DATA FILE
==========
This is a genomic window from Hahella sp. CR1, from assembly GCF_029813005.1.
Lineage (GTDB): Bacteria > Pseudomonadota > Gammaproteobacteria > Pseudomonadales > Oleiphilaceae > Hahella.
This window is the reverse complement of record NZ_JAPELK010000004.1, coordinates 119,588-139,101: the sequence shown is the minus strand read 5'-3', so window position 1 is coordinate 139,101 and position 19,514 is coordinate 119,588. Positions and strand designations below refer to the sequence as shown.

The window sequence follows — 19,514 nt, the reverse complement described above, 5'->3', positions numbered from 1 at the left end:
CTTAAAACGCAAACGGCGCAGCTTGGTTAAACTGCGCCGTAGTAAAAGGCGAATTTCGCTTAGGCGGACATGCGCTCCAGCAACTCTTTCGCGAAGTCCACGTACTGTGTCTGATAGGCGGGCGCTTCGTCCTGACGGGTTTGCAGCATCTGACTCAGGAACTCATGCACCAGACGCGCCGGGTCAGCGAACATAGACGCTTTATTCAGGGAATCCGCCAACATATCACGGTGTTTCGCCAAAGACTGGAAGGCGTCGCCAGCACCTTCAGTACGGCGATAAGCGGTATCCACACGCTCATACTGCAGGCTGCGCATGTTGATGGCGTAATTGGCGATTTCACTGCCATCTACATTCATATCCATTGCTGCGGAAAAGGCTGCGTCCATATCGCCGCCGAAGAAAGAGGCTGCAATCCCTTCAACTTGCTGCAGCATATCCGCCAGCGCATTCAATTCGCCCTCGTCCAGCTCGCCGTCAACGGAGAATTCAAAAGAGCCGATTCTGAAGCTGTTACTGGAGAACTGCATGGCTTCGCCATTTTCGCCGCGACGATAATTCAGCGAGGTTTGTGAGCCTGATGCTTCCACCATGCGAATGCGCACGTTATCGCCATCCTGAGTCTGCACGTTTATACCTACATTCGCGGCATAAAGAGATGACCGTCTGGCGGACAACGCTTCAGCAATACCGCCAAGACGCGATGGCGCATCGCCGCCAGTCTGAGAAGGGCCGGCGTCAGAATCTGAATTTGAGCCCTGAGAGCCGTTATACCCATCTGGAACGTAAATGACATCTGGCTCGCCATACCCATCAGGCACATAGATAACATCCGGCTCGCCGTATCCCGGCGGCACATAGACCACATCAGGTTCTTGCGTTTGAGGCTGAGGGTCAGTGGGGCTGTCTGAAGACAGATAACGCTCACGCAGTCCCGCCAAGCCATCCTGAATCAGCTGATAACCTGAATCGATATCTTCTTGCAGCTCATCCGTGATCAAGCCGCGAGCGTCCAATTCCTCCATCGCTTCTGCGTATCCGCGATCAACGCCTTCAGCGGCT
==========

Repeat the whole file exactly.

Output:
This is a genomic window from Hahella sp. CR1, from assembly GCF_029813005.1.
Lineage (GTDB): Bacteria > Pseudomonadota > Gammaproteobacteria > Pseudomonadales > Oleiphilaceae > Hahella.
This window is the reverse complement of record NZ_JAPELK010000004.1, coordinates 119,588-139,101: the sequence shown is the minus strand read 5'-3', so window position 1 is coordinate 139,101 and position 19,514 is coordinate 119,588. Positions and strand designations below refer to the sequence as shown.

The window sequence follows — 19,514 nt, the reverse complement described above, 5'->3', positions numbered from 1 at the left end:
CTTAAAACGCAAACGGCGCAGCTTGGTTAAACTGCGCCGTAGTAAAAGGCGAATTTCGCTTAGGCGGACATGCGCTCCAGCAACTCTTTCGCGAAGTCCACGTACTGTGTCTGATAGGCGGGCGCTTCGTCCTGACGGGTTTGCAGCATCTGACTCAGGAACTCATGCACCAGACGCGCCGGGTCAGCGAACATAGACGCTTTATTCAGGGAATCCGCCAACATATCACGGTGTTTCGCCAAAGACTGGAAGGCGTCGCCAGCACCTTCAGTACGGCGATAAGCGGTATCCACACGCTCATACTGCAGGCTGCGCATGTTGATGGCGTAATTGGCGATTTCACTGCCATCTACATTCATATCCATTGCTGCGGAAAAGGCTGCGTCCATATCGCCGCCGAAGAAAGAGGCTGCAATCCCTTCAACTTGCTGCAGCATATCCGCCAGCGCATTCAATTCGCCCTCGTCCAGCTCGCCGTCAACGGAGAATTCAAAAGAGCCGATTCTGAAGCTGTTACTGGAGAACTGCATGGCTTCGCCATTTTCGCCGCGACGATAATTCAGCGAGGTTTGTGAGCCTGATGCTTCCACCATGCGAATGCGCACGTTATCGCCATCCTGAGTCTGCACGTTTATACCTACATTCGCGGCATAAAGAGATGACCGTCTGGCGGACAACGCTTCAGCAATACCGCCAAGACGCGATGGCGCATCGCCGCCAGTCTGAGAAGGGCCGGCGTCAGAATCTGAATTTGAGCCCTGAGAGCCGTTATACCCATCTGGAACGTAAATGACATCTGGCTCGCCATACCCATCAGGCACATAGATAACATCCGGCTCGCCGTATCCCGGCGGCACATAGACCACATCAGGTTCTTGCGTTTGAGGCTGAGGGTCAGTGGGGCTGTCTGAAGACAGATAACGCTCACGCAGTCCCGCCAAGCCATCCTGAATCAGCTGATAACCTGAATCGATATCTTCTTGCAGCTCATCCGTGATCAAGCCGCGAGCGTCCAATTCCTCCATCGCTTCTGCGTATCCGCGATCAACGCCTTCAGCGGCT